Taking this a step further, once adoption of a lender network for receivables has gotten large enough and includes the top financial institutions and trade finance programmes, the title ownership and transfer risks for lenders that are a part of the network would drop to almost zero. This tokenisation, or creation of a digital asset incorporating legal frameworks, could create a new standard entirely for trade finance. The incentives to join the network would only increase as receivables outside the network would be deemed riskier. Discount rates would increase for out of network receivables, and suppliers’ adoption of the globally networked solution would skyrocket. A network such as this would also discourage malicious actors from participating. Historical data across the network would derisk suppliers and trade finance transactions even further and be used to create trust ratings, although we will touch on this more in part 4.

Additionally, if the trade financing model used is reverse factoring, the financial institution can reduce risk one step further. In this case, the buyer of goods can sign a digital approval of the invoice using a private key once they have received satisfactory goods or services. Effectively, this creates a promise to pay and a timestamped record of approval down to the user level. The funder can then be absolutely sure of the invoice approval. Once signed, the unique digital asset can be financed at the credit rating of the buyer, providing much lower cost of capital for their supplier. Additionally, in the future, the payment could be included as part of a smart contract to automatically execute at the date on the invoice and be sent directly to the funder (or funders).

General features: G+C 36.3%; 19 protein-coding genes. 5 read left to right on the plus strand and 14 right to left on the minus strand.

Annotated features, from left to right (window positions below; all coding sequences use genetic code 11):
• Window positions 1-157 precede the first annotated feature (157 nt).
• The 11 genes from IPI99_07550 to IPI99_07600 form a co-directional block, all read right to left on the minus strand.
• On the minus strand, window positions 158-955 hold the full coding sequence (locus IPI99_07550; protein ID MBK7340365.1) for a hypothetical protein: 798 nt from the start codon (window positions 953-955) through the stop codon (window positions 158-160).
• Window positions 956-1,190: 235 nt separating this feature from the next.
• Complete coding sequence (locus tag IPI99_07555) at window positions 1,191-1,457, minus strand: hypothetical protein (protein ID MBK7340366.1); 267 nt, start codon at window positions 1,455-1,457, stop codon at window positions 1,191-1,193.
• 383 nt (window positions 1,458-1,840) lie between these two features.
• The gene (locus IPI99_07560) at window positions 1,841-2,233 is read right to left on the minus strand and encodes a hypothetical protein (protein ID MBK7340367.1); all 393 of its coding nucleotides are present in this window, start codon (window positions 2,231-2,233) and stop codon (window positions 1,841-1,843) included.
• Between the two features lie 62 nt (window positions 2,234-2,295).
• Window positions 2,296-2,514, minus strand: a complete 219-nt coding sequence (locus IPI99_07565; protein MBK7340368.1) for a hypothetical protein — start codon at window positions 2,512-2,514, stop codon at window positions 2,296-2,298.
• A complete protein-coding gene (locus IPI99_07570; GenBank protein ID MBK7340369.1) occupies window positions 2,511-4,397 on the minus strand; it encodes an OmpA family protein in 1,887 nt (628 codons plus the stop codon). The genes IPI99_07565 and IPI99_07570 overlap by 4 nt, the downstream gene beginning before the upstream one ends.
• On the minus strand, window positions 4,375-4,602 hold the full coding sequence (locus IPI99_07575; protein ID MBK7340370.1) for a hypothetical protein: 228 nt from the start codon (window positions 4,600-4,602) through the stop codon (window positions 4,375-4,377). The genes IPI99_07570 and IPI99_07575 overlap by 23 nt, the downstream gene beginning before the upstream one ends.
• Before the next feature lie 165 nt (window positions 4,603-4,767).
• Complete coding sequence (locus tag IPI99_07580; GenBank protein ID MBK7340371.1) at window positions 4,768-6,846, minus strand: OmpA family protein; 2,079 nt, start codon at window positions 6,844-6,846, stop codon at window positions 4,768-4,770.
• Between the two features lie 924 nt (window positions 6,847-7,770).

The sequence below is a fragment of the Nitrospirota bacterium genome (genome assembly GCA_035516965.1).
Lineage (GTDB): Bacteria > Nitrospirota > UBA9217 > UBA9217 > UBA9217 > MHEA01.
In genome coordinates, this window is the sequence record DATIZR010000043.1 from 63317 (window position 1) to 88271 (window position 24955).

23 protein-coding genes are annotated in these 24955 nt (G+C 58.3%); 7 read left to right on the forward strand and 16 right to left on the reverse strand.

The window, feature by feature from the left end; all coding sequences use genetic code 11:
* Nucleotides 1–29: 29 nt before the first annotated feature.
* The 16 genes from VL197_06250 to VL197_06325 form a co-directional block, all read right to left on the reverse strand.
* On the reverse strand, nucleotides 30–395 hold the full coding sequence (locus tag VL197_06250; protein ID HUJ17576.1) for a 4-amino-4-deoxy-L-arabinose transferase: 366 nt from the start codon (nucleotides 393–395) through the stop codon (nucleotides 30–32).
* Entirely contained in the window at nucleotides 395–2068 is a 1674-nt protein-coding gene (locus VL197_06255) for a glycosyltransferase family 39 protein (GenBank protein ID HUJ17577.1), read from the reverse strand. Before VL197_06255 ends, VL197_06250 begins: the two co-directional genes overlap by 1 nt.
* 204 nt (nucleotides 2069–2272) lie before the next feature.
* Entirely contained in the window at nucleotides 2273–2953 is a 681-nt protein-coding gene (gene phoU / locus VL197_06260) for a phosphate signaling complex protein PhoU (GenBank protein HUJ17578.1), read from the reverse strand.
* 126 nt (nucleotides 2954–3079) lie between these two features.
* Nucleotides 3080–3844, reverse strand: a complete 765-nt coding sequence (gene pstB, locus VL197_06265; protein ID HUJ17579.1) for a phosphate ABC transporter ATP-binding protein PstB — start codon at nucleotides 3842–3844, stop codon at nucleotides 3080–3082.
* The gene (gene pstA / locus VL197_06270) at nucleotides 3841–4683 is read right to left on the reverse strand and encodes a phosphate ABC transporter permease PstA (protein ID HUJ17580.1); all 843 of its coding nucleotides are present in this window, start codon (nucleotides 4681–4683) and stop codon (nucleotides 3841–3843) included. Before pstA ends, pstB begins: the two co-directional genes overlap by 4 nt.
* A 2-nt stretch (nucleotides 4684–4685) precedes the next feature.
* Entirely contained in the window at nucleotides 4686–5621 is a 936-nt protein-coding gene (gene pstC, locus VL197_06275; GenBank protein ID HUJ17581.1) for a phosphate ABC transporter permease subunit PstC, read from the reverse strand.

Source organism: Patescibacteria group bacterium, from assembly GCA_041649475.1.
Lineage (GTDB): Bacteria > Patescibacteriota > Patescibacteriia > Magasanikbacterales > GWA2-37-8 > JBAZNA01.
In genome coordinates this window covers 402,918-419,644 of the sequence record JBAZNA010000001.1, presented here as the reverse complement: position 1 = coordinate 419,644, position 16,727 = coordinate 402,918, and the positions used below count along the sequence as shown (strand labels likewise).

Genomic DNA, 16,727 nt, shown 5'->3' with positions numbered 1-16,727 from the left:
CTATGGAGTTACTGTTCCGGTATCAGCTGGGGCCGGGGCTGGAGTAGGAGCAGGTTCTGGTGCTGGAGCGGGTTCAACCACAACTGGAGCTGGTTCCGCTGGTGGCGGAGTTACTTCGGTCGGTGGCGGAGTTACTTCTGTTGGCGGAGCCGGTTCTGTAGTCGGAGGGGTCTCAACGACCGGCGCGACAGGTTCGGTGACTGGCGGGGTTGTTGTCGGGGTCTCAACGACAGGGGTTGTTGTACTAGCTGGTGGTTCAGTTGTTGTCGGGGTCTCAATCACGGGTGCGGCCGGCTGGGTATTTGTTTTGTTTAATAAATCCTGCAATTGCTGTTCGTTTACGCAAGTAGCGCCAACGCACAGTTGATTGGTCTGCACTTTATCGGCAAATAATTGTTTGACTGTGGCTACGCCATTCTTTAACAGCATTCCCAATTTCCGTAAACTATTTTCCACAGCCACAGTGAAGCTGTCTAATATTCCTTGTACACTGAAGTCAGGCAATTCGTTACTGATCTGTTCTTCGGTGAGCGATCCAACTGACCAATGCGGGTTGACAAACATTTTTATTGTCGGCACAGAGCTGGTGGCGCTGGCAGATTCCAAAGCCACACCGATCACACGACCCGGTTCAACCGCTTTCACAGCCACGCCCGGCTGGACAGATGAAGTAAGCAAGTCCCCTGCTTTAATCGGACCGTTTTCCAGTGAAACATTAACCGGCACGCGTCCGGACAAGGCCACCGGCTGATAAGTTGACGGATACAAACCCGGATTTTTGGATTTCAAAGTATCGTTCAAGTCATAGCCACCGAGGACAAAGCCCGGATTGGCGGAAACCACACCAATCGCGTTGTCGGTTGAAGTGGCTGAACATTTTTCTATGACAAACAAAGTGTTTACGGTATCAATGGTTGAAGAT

Across the above examples, the traditional due diligence process to reduce risk has been replaced by an elegant digital solution, verified by cryptography and distributed among all necessary parties on the network. Technology and the distribution of information across the network eliminate paper, phone calls and manual entry that leave holes and create room for ambiguity.

By connecting these siloed parties across jurisdictions and creating unique, tokenised digital assets to represent receivables on a distributed network, you can improve transparency and reduce risk while simultaneously decreasing the cost related to due diligence. While this will require buy-in from large international financial institutions, it is absolutely in their best interest to do so. While many refuse to report the real numbers, fraud is a reality for almost every financial institution that participates in trade finance programmes.

As the network grows these benefits will be realised, and soon digital industry standards can develop out of it. It is through this standardization and digitisation of these processes, related documents and legal structures where we will see massive increases in efficiencies. This will also make it much easier to provide financing to SMEs who are underserved and represent a large blue ocean in trade finance. In the future we could see these standards and risk reduction methods allowing a more diverse pool of participants in trade finance, improving the utilisation of capital, and increasing the efficiency of our global economy.